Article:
Ev: In such a natural and organic way that we couldn't ignore the chance to work together.
I will try to keep it brief: "big-hearted music loving NJ label head throws annual benefit show at Maxwell's for Roots and Wings foundation.
He asks us to be involved in the twentieth anniversary covers compilation for his label in 2013. The compilation, celebrating songs from 1993 (The year Dromedary started) We chose and recorded
PJ Harvey's "50 Ft. Queenie". Al's first reaction is "Holy Shit".
We thought we could stand alone as well and move forward with vinyl and digital "eye to eye D.I.Y." based deal for the cover song and one of the songs "Adult Themes" from
"Manic Children & the Slow Depression" as the B-side. In the end, everybody is happy.
James: Have you always been a fan of Harvey's work? Was there anything specific that made you connect with that particular song?
Paul: Ev had suggested it as a possibility for our cover choice. I loved the song, but wasn't sure about it at first. But as soon as we got into the studio and fucked with it, the decision made itself.
James: Will you be playing the song at the Black Flag gig?
Why change an already proven and effective playbook when there are dozens of ears out there that have yet to hear it? "Queenie" WILL be added to the set this summer, but i doubt it will show up at the Black Flag shows.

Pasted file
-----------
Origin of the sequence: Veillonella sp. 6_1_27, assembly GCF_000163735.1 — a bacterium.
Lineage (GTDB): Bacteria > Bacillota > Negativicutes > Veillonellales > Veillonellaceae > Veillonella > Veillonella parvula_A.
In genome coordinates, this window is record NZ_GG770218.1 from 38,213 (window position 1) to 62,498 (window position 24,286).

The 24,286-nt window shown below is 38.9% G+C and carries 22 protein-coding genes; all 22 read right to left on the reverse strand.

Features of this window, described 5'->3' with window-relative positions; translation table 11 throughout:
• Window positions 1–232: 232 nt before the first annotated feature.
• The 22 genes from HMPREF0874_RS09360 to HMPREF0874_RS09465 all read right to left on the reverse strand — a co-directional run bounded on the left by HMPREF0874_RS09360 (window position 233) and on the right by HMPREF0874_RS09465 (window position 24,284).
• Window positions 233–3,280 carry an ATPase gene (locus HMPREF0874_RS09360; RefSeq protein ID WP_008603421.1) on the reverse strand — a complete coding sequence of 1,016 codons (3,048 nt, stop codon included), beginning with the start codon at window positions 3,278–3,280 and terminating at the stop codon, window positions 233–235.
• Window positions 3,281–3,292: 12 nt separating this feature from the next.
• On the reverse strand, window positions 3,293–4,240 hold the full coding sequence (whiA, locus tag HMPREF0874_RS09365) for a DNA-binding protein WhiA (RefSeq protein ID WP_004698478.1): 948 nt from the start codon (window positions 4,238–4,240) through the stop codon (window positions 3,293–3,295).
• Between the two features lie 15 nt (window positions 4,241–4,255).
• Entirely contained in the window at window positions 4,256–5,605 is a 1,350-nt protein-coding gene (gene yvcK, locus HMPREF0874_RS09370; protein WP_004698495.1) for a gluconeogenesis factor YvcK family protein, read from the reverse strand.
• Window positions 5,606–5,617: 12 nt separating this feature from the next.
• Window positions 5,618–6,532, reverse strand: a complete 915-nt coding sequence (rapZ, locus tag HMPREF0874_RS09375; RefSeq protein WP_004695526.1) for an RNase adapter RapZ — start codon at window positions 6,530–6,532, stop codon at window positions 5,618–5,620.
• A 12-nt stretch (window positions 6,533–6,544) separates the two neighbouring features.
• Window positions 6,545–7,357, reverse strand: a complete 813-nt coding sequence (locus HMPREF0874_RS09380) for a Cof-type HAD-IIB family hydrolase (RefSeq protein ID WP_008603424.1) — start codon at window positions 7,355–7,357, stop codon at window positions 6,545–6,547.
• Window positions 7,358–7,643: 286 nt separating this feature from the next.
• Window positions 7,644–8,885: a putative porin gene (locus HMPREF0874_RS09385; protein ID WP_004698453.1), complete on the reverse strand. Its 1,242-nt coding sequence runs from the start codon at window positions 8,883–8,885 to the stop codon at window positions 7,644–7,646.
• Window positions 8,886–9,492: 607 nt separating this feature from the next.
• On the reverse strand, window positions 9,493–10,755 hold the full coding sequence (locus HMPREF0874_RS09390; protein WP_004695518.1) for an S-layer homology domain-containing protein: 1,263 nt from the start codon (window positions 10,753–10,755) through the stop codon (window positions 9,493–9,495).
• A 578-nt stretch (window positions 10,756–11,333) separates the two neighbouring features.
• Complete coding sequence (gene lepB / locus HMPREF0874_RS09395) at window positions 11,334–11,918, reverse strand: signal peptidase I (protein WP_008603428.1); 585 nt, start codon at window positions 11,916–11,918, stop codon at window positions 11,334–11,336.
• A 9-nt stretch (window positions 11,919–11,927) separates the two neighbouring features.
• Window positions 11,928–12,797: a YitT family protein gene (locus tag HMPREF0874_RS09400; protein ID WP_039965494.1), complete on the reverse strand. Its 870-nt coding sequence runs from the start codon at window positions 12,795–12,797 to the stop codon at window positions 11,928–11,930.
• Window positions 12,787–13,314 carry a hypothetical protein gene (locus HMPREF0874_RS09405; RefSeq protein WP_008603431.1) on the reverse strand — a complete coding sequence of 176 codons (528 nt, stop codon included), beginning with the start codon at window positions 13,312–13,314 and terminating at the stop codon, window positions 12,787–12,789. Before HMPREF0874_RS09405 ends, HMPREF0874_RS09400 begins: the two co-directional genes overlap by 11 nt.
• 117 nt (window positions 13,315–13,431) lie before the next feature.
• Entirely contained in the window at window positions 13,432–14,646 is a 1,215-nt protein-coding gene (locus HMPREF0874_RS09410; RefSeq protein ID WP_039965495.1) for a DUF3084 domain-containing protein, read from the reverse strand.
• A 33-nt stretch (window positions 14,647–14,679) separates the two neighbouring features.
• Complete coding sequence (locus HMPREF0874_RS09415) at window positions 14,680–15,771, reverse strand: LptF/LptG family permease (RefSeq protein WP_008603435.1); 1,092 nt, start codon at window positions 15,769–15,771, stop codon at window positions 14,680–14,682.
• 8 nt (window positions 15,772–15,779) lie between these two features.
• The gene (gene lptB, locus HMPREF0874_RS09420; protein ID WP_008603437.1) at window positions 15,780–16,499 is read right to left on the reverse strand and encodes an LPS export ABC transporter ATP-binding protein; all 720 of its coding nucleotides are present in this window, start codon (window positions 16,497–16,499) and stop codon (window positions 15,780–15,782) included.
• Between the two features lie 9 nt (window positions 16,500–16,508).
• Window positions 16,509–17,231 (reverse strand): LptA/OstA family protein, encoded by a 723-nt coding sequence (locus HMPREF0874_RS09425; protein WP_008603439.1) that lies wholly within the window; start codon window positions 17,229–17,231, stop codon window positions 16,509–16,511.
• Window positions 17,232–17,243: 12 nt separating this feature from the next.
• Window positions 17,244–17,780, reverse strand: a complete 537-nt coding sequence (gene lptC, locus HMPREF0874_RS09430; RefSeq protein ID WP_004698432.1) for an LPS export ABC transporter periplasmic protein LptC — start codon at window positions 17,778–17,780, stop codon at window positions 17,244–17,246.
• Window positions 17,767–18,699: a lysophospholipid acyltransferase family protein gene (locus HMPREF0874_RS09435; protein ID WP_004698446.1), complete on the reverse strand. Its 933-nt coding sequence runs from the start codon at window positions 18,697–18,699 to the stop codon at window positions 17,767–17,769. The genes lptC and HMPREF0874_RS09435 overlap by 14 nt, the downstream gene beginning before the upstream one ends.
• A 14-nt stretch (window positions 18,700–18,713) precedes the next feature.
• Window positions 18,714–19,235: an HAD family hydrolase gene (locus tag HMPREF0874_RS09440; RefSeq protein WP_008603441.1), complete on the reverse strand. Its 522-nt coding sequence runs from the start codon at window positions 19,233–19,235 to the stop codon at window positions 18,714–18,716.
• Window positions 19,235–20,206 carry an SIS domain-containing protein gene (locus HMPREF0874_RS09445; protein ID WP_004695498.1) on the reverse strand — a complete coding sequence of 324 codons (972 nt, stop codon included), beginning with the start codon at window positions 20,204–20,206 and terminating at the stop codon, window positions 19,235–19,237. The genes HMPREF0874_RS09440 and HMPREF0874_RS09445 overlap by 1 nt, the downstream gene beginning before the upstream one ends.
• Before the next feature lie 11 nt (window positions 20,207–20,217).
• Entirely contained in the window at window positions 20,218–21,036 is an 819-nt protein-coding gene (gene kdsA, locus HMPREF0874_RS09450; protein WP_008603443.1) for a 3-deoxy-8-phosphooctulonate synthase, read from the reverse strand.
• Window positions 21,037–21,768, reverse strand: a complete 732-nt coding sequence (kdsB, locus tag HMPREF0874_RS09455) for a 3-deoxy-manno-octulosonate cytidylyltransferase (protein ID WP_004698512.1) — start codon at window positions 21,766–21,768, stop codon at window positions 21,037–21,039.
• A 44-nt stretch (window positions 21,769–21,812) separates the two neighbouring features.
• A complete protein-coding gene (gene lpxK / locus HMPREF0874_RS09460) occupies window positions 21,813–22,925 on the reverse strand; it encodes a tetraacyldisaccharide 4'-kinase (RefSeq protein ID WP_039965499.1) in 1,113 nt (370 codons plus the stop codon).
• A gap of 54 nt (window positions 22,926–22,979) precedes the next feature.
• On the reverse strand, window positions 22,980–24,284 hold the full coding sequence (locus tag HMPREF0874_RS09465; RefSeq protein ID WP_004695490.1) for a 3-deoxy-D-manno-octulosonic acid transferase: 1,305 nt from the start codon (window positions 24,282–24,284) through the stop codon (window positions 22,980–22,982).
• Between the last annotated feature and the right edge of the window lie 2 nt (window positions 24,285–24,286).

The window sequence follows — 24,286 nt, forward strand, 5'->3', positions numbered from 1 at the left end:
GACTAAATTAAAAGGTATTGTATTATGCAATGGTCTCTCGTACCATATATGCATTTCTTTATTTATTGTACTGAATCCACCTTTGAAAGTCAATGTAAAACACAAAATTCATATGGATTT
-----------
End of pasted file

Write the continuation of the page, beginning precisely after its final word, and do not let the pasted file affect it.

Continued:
James: We've talked about your kinship within the band in the past. But after seeing you at
Grand Victory and hearing about how busy you will continue to be in the second half of 2013 and beyond. I couldn't help but wonder about your relationships outside the band.
Does all that time away put a strain on your personal relationships? If so, how do you cope with it and how important is it as a musician or any artist to have a supportive and understanding partner?
Ev: It is a dream come true to share these experiences with one of my best friends/family members. A sacred privilege. It has its demands but its rewards are priceless..especially when your not in it for the money, but rather the release it affords you. Best part is, as we go forward we learn even more how to attempt balance and moreover to respect what we do and treat others with that respect as well.
James: Last but not least, I've seen you a handful of times (maybe once or twice) and each time watching the crowds reaction is just as interesting, if not more than watching to perform. No matter the gig, the playlist or the crowd, there's always one certain.
You always close out the set with this reverb, distortion sacrifice to the gods that takes on its own ritualistic nature. When you're exorcising those demons (or perhaps welcoming them) what are you going through? Being that it's a major part of your set, how much of it is a natural release and how much of it is stage performance?
Ev: You can't just dig a grave, you gotta go through with the burial.
James:Where does Cinema Cinema go after this Black Flag gig?
Ev: Europe in November with Martin Bisi.
Paul: More hard work, day-jobs, tours, day-jobs, practice, Europe, more hard work.
Cinema Cinema Band Site
Dromedary Records Get the new single here